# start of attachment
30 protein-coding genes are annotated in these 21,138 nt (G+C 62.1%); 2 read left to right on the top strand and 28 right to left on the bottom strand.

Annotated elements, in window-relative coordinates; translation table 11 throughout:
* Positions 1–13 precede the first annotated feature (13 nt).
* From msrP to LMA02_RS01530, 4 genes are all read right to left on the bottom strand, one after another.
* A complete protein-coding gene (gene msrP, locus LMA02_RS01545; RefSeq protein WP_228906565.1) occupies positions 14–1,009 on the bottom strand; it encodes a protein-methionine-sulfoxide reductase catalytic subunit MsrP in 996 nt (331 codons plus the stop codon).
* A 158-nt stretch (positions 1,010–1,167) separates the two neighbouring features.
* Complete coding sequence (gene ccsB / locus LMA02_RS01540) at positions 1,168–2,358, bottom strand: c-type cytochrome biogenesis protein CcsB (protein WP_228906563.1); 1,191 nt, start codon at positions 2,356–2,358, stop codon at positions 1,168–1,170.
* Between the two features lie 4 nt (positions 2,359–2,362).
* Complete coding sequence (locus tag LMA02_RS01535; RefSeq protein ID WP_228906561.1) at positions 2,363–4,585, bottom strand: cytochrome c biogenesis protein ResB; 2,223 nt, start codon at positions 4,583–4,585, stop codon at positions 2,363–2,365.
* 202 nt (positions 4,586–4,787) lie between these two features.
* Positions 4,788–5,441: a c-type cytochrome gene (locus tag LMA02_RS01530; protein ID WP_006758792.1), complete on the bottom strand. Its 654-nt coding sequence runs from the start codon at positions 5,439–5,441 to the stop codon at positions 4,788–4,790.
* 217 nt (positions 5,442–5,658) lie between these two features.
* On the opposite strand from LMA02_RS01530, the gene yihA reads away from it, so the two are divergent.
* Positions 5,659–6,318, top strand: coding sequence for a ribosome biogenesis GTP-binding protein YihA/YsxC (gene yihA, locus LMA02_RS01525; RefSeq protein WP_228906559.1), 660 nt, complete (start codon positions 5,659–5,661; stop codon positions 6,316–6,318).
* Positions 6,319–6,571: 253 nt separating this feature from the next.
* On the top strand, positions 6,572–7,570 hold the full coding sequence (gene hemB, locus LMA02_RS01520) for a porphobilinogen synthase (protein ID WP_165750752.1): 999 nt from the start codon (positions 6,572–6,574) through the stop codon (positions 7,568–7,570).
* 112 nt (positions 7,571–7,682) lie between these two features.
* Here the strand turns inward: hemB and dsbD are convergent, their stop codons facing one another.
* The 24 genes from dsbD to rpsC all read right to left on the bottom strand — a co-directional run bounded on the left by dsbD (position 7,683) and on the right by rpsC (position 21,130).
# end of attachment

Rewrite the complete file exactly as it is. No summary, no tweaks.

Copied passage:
30 protein-coding genes are annotated in these 21,138 nt (G+C 62.1%); 2 read left to right on the top strand and 28 right to left on the bottom strand.

Annotated elements, in window-relative coordinates; translation table 11 throughout:
* Positions 1–13 precede the first annotated feature (13 nt).
* From msrP to LMA02_RS01530, 4 genes are all read right to left on the bottom strand, one after another.
* A complete protein-coding gene (gene msrP, locus LMA02_RS01545; RefSeq protein WP_228906565.1) occupies positions 14–1,009 on the bottom strand; it encodes a protein-methionine-sulfoxide reductase catalytic subunit MsrP in 996 nt (331 codons plus the stop codon).
* A 158-nt stretch (positions 1,010–1,167) separates the two neighbouring features.
* Complete coding sequence (gene ccsB / locus LMA02_RS01540) at positions 1,168–2,358, bottom strand: c-type cytochrome biogenesis protein CcsB (protein WP_228906563.1); 1,191 nt, start codon at positions 2,356–2,358, stop codon at positions 1,168–1,170.
* Between the two features lie 4 nt (positions 2,359–2,362).
* Complete coding sequence (locus tag LMA02_RS01535; RefSeq protein ID WP_228906561.1) at positions 2,363–4,585, bottom strand: cytochrome c biogenesis protein ResB; 2,223 nt, start codon at positions 4,583–4,585, stop codon at positions 2,363–2,365.
* 202 nt (positions 4,586–4,787) lie between these two features.
* Positions 4,788–5,441: a c-type cytochrome gene (locus tag LMA02_RS01530; protein ID WP_006758792.1), complete on the bottom strand. Its 654-nt coding sequence runs from the start codon at positions 5,439–5,441 to the stop codon at positions 4,788–4,790.
* 217 nt (positions 5,442–5,658) lie between these two features.
* On the opposite strand from LMA02_RS01530, the gene yihA reads away from it, so the two are divergent.
* Positions 5,659–6,318, top strand: coding sequence for a ribosome biogenesis GTP-binding protein YihA/YsxC (gene yihA, locus LMA02_RS01525; RefSeq protein WP_228906559.1), 660 nt, complete (start codon positions 5,659–5,661; stop codon positions 6,316–6,318).
* Positions 6,319–6,571: 253 nt separating this feature from the next.
* On the top strand, positions 6,572–7,570 hold the full coding sequence (gene hemB, locus LMA02_RS01520) for a porphobilinogen synthase (protein ID WP_165750752.1): 999 nt from the start codon (positions 6,572–6,574) through the stop codon (positions 7,568–7,570).
* 112 nt (positions 7,571–7,682) lie between these two features.
* Here the strand turns inward: hemB and dsbD are convergent, their stop codons facing one another.
* The 24 genes from dsbD to rpsC all read right to left on the bottom strand — a co-directional run bounded on the left by dsbD (position 7,683) and on the right by rpsC (position 21,130).